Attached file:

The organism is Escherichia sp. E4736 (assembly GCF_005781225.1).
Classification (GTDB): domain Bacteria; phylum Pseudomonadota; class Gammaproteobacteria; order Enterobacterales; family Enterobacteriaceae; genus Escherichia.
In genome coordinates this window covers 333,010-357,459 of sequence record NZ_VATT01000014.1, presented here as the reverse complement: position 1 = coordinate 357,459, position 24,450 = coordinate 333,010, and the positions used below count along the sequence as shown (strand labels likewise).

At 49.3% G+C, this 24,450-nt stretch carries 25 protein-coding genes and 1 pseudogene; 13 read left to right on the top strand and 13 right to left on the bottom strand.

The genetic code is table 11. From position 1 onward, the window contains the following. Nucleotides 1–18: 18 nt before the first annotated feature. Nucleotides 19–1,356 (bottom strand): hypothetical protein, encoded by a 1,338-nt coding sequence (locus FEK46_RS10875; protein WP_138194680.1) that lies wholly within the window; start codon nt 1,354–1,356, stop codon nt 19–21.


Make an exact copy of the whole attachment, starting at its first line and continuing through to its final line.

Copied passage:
The organism is Escherichia sp. E4736 (assembly GCF_005781225.1).
Classification (GTDB): domain Bacteria; phylum Pseudomonadota; class Gammaproteobacteria; order Enterobacterales; family Enterobacteriaceae; genus Escherichia.
In genome coordinates this window covers 333,010-357,459 of sequence record NZ_VATT01000014.1, presented here as the reverse complement: position 1 = coordinate 357,459, position 24,450 = coordinate 333,010, and the positions used below count along the sequence as shown (strand labels likewise).

At 49.3% G+C, this 24,450-nt stretch carries 25 protein-coding genes and 1 pseudogene; 13 read left to right on the top strand and 13 right to left on the bottom strand.

The genetic code is table 11. From position 1 onward, the window contains the following. Nucleotides 1–18: 18 nt before the first annotated feature. Nucleotides 19–1,356 (bottom strand): hypothetical protein, encoded by a 1,338-nt coding sequence (locus FEK46_RS10875; protein WP_138194680.1) that lies wholly within the window; start codon nt 1,354–1,356, stop codon nt 19–21.